Tag Archive | "campaign"

Increase the Appeal of Your Cause

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Increase the Appeal of Your Cause


Donors are trimming back their spending and choosing more carefully what they use their hard earned dollars for.  When the going gets tough, non-profits need to be focused more on the donor than normal and think about how their donors think.  Following these simple steps will have a big impact on your organization’s next appeal.

1.    Be transparent.

Donors are more conscientious of their spending.  In your communications, clearly explain how their money will be used, and how it will improve the organization and its community.

2.    Establish donor options.

It’s a common industry practice to base your donation amounts on past giving and add in increases.  In today’s economy, consider scaling back the percentage increase you build in to make your ask amount appeal to everyone—even if their personal circumstances may have changed.  Remember: the goal is to renew the donor as well as increase giving overall.

3.    Build community.
Instead of a gala or auction, find creative ways to integrate your community service events with fundraising.  Attending events that involve tickets or products may not necessarily be the best choice with the current economic climate.  Donors can see how their donations impact their community if you invite them to take part in a local-level event with a fundraising twist.  Make it possible and affordable for donors to join you in your community events; get them washing a car, or have a donor family build a gift basket and deliver it in person to a family they’ll support.

4.    Expand your business-side donor pool.
Socially-conscious businesses can a big part of any non-profit’s donor strategy—especially when impacted by a slowing economy.  However, not every industry is going to be affected, and it is worthwhile to start looking beyond your current contributors.  You may find untapped resources that are able to make a large gift.

5.    Use volunteers.

While a downside to a lagging economy is unemployment, this can be advantageous for your organization.  There are sure to be many who can no longer show their support financially; however, volunteering their time may be appealing.  Plan for an increase here, and think about community clean ups, craft fairs and other ways to embrace an increase in volunteers.

6.    Use social networking sites.

You can use Facebook as a tool to promote volunteer opportunities, online giving and more.  Understand how social media works, and embrace technology when it is going to work in your advantage.  You can also conduct a CRM data screening, and discover who is active on different social networking sites.  All of this information can be utilized to support and grow your own social networking program, such as creating a MySpace group for different areas of interest and participation.

7.    Give thanks.
No matter how small or large the donation, send a thank you letter or make a telephone call.  Donors will appreciate the outreach and are more likely to think of you during the next appeal cycle.

8.    Keep in touch.
Communicate with your donor pool beyond the appeal.  Send a monthly newsletter, birthday card or an update about how an event went.  This keeps the donor personally interested in the cause.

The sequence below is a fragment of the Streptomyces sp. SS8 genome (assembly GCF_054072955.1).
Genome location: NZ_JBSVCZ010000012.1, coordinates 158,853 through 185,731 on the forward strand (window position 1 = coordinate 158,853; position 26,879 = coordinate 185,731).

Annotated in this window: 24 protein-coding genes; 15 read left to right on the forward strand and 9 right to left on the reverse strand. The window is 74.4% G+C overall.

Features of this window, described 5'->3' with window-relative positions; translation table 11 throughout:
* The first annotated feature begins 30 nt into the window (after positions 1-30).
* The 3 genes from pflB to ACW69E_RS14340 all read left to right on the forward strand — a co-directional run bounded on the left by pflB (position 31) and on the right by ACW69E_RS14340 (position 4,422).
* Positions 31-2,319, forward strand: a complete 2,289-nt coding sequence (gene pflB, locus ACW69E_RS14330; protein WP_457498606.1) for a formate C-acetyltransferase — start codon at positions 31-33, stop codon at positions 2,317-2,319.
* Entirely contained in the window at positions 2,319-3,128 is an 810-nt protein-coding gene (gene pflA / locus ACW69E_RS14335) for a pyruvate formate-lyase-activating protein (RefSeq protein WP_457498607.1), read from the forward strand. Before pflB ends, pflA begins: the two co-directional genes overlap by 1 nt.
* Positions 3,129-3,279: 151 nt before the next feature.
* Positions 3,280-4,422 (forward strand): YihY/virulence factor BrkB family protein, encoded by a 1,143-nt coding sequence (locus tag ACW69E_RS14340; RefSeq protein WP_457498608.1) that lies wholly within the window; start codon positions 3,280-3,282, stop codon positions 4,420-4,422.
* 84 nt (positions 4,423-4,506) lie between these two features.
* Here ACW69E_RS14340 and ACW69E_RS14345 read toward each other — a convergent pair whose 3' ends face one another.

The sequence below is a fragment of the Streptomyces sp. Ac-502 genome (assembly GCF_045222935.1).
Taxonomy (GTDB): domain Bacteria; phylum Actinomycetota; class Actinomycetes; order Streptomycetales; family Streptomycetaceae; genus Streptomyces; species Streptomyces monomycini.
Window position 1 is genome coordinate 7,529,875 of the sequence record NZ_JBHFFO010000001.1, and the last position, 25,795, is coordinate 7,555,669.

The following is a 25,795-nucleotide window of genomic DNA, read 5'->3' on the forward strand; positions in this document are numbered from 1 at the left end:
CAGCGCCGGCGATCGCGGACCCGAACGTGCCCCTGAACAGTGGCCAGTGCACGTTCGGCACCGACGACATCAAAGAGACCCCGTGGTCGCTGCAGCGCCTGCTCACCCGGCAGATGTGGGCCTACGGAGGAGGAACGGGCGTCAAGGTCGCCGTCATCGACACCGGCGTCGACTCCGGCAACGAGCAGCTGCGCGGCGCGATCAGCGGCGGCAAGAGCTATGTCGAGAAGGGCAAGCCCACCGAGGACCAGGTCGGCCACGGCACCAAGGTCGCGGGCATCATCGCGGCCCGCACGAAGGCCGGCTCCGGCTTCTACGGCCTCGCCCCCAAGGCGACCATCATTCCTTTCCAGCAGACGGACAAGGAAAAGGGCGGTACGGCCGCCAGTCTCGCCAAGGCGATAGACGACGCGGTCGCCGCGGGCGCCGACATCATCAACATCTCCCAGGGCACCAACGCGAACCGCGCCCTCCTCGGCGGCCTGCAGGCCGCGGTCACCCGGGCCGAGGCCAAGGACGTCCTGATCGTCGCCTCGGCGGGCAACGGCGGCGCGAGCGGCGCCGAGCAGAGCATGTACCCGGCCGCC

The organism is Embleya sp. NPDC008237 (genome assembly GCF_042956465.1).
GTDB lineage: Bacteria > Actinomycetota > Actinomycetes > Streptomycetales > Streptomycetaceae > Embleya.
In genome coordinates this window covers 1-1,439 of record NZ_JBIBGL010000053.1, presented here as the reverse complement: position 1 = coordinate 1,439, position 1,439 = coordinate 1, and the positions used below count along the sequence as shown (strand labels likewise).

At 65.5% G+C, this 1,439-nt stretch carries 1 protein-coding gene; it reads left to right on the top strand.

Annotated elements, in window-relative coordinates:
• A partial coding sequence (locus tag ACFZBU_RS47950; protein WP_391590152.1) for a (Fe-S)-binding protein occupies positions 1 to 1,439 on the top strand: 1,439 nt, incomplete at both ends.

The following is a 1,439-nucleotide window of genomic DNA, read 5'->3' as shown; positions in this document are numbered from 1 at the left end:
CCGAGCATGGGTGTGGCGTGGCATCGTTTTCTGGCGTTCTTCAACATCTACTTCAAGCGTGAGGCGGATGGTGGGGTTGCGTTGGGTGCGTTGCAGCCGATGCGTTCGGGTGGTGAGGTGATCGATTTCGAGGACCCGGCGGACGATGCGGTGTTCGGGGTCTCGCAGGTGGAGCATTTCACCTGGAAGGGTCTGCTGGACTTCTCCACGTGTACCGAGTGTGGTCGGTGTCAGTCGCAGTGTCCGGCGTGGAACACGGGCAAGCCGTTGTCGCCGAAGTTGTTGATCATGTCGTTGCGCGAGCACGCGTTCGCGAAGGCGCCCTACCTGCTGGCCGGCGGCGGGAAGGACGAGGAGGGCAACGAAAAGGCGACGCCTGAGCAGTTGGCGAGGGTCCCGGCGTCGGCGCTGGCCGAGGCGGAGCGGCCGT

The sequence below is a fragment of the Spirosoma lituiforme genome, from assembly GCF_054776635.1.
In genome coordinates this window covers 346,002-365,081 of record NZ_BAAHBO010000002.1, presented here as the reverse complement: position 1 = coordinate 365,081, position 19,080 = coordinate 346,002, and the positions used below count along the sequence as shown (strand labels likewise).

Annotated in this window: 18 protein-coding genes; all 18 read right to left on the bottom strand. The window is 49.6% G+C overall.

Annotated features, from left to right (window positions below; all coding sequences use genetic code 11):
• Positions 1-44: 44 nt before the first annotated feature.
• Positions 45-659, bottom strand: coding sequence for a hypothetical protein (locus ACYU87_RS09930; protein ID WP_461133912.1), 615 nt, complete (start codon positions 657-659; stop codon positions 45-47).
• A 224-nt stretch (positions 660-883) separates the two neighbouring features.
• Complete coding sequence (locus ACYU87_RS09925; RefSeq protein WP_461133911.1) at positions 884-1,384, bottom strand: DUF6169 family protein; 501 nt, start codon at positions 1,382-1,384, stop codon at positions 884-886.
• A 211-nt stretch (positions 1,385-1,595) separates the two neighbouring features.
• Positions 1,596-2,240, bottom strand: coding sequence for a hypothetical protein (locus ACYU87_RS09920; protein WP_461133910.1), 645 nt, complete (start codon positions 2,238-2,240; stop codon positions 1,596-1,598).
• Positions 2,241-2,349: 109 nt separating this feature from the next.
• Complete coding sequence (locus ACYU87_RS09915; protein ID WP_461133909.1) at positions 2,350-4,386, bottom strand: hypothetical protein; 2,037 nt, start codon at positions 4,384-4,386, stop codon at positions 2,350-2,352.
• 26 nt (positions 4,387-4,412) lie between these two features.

The economy will always change, and there will be good times and bad.  Now is an important time when non-profits have to think creatively and pay attention to details in order to continue serving the community with the same gusto of previous years.  These tips can help organizations connect with donors, build lasting relationships as well as reach appeal goals.

Posted in Fundraising, Marketing, Social MediaComments (2)

Three Keys to Successful Micro-Campaigns

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Three Keys to Successful Micro-Campaigns


With the advent of peer-to-peer fundraising, more charities are implementing micro-campaigns as an essential part of their fundraising strategy. A micro-campaign is any program conducted by an individual, over a short period of time, targeting a relatively small fundraising goal. As organizations realize the advantages peer-to-peer fundraising has over traditional charity-to-donor appeals, micro-campaigns are beginning to form an integral part of the “isosceles donor triangle.” Considering the nuances of this type of fundraising, there are three key elements to making sure your micro-campaign is as successful as it can possibly be.

Make it personal.
Micro-fundraising has one primary advantage over regular fundraising: you begin your campaign with existing relationships, to varying extents, with every donor. Whether or not they are passionate about contributing to a cause or an event, your donors are likely to have at least a passing interest in contributing to you. Therefore, a micro-campaign should begin and end with your story. Why do you care about this cause? What has been your experience with the organization you’re fundraising for? How has your participation in this organization or this campaign affected you? What are you going through to train for the race, compete in the dance-a-thon, or participate in the protest? A micro-campaign hinges on your relationships – you are the biggest draw for your donors at the outset, so make it personal.

Make it high-tech.
Perhaps as important as what you say, is how you say it… not to mention where and when! The Internet can be your best asset when it comes to engaging your donors. Peer-to-peer fundraising tools streamline your donation and appeal process, and using any of the wide variety of social media platforms can help make the appeal stronger, timelier, or more accessible. You can expand the reach and portability of your campaign by using an application on Facebook, posting notes, inviting friends to attend your event and keeping them updated on your progress through status updates. For more detailed progress reporting, you can keep a blog and allow donors to subscribe via RSS. An indirect but important way that social media can help your campaign is by connecting you with other micro-fundraisers and cause leaders to share inspiration, motivation, tools and tips for meeting your goals.